A NEW £50 note featuring inventor James Watt – who did early work at Kinneil Estate in Bo’ness – has gone into circulation.
Watt went into partnership with Boulton in the late 18th century – after an earlier partnership with local industrialist Dr John Roebuck hit financial problems.
Dr. Roebuck, who lived at Kinneil House, had invested in Watt to improve the steam engine to help pump water out of local coal mines.
Sadly, Roebuck’s leased pits continued to flood, he went bankrupt and had to pass his share of Watt’s patent to Boulton, in lieu of a debt he couldn’t pay.
And so the partnership of Watt and Boulton was born.
James Watt worked in a small outhouse at Kinneil Estate. The cottage survives to this day. (For more see www.kinneil.org.uk/jameswatt)
Mervyn King said, the Governor of the Bank of England, said: “The Bank is delighted to acknowledge the invaluable contribution that Boulton and Watt made to the advancement of engineering by featuring them on the new £50 banknote.
“Boulton and Watt’s steam engines and their many other innovations were essential factors in the nation’s Industrial Revolution. The partnership of an innovator and an entrepreneur created exactly the kind of commercial success that we will need in this country as we rebalance our economy over the years ahead.”
The Boulton and Watt £50 banknote has a number of notable firsts.
The new note is the first time two portraits have appeared together on the back of a Bank of England banknote.
It is also the first note to be signed by Chris Salmon (pictured above), who was appointed as the Bank’s Executive Director for Banking Services and Chief Cashier in April 2011. He said: “The Boulton and Watt £50 banknote has new and enhanced security features which demonstrate the Bank’s commitment to its role of maintaining public confidence in the currency. The motion thread security feature is one of the new measures which should help members of the public to identify genuine £50 banknotes.”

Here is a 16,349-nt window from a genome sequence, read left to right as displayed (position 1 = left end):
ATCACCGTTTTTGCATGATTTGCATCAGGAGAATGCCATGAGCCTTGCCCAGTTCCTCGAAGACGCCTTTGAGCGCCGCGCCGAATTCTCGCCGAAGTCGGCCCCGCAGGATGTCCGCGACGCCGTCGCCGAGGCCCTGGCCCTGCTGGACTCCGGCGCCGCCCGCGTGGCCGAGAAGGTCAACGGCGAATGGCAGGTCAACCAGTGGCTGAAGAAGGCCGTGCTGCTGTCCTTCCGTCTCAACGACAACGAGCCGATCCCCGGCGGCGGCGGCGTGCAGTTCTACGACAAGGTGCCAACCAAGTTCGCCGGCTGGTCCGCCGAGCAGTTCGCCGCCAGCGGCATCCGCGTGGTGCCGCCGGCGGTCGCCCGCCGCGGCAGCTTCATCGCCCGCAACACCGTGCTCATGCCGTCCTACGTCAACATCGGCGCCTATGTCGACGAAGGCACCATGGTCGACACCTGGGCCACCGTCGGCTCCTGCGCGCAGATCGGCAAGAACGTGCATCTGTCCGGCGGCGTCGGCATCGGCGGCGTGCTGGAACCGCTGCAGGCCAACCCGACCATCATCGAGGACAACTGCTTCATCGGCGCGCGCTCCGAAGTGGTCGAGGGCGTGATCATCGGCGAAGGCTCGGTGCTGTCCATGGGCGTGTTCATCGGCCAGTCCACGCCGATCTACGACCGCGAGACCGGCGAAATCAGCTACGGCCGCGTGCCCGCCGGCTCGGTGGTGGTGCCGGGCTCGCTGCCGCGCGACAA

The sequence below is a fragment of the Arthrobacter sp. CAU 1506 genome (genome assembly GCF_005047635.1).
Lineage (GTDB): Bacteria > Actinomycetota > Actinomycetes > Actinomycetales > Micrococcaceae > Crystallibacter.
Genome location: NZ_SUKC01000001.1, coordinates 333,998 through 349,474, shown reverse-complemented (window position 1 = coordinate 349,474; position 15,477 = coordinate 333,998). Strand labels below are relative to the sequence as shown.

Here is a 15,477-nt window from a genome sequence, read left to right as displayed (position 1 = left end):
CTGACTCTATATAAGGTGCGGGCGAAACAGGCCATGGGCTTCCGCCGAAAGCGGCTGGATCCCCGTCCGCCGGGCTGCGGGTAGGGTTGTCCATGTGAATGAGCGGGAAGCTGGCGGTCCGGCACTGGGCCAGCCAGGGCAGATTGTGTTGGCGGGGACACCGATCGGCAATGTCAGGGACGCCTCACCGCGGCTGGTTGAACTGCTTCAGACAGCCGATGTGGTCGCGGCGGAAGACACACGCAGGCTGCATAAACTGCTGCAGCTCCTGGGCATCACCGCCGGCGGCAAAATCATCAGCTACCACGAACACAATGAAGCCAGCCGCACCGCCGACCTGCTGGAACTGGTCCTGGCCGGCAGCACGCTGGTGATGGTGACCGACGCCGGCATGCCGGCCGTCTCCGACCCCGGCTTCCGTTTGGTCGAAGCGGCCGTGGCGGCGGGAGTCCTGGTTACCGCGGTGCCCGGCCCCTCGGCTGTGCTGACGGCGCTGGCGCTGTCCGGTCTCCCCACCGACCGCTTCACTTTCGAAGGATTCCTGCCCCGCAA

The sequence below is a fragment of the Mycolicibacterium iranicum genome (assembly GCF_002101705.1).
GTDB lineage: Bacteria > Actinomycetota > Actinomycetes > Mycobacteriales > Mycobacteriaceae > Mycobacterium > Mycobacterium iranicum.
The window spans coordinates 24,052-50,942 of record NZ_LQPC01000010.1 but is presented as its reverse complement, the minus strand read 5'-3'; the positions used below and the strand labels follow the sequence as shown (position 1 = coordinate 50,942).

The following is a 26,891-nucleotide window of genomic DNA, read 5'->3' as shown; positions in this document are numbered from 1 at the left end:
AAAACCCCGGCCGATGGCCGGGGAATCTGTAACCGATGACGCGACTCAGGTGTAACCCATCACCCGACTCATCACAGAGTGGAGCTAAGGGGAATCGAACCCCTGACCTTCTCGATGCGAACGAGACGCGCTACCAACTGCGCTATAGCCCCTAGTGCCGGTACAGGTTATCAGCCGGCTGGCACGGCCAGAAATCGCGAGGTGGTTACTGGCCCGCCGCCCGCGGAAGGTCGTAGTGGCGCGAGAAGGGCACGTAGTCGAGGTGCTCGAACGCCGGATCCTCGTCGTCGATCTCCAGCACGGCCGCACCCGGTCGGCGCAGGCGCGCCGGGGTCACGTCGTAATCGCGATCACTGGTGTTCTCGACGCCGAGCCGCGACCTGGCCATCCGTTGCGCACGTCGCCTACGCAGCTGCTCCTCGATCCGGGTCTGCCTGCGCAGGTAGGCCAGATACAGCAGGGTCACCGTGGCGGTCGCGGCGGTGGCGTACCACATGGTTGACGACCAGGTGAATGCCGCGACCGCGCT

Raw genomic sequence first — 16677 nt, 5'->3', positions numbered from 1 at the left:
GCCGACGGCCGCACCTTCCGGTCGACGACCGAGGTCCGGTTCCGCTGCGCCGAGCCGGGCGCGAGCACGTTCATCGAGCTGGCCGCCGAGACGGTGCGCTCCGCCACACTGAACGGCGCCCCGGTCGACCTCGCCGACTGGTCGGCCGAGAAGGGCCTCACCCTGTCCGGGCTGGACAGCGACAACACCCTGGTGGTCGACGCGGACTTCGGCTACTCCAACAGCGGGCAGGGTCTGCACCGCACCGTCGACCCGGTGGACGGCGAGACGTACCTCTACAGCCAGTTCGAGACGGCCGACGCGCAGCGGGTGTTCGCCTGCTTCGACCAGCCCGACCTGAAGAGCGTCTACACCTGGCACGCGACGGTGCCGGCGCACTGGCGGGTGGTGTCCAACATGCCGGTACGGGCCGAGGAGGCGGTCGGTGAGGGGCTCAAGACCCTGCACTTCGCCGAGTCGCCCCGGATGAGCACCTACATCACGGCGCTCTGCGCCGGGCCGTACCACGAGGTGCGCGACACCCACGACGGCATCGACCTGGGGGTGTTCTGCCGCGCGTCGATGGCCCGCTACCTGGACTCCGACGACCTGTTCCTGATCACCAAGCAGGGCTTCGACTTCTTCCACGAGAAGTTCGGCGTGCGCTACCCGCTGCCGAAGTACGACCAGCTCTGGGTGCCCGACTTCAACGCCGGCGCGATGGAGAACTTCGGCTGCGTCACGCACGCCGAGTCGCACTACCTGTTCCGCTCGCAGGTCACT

Boulton and Watt – a brief background
Matthew Boulton and James Watt were responsible for accelerating the progress of manufacturing steam engines during the 18th and 19th century. Their inventions and improvements to this technology helped make a huge contribution to the progress of the Industrial Revolution.
James Watt (1736-1819) Engineer and Scientist
- James Watt was the great improver, not the inventor, of the steam engine. While repairing a Newcomen steam engine he was struck by the considerable steam wastage inherent in its design and realised that it could be made more efficiently.
- Progress in this development was slow until he entered into partnership with Matthew Boulton in 1775, with Boulton providing many suggestions for improving Watt’s engines.
- Encouraged by Boulton, Watt developed an engine for the textile industry in 1774, patenting the invention in 1781.
- Watt introduced the term ‘horsepower’ and the metric unit of power is named after him.
- Watt was involved in several civil engineering projects during his life, the most significant of which was a survey and estimate in 1773 for a canal between Fort William and Inverness. The canal was constructed in the early 19th century and named the Caledonian Canal.
The new £50 note
The separate portraits of Boulton and Watt are developed from images held by the Bank of England (Bank of England copyright). The image of the Soho Manufactory, where Boulton produced small metalware and which became the first steam-powered mint and another, of the Whitbread steam engine designed by Boulton and Watt and installed by Samuel Whitbread in his London brewery, are worked from images owned by Birmingham City Council. Permission to use these two images was kindly given by the Council.
Find out more about James Watt and his connections with Kinneil Estate. Visit Kinneil Museum, usually open throughout the year from Monday to Saturday (12.30 p.m. to 4 p.m.) Admission free. www.kinneil.org.uk/attractions
* This is the second banknote to have Kinneil connections. In 2009, the Clydesdale Bank issued its own £50 note featuring an illustration of the Kinneil Roman fortlet, as part of a series on Scottish World Heritage Sites. See our story here.
(Images and some text courtesy of – and copyright of – the Bank of England.)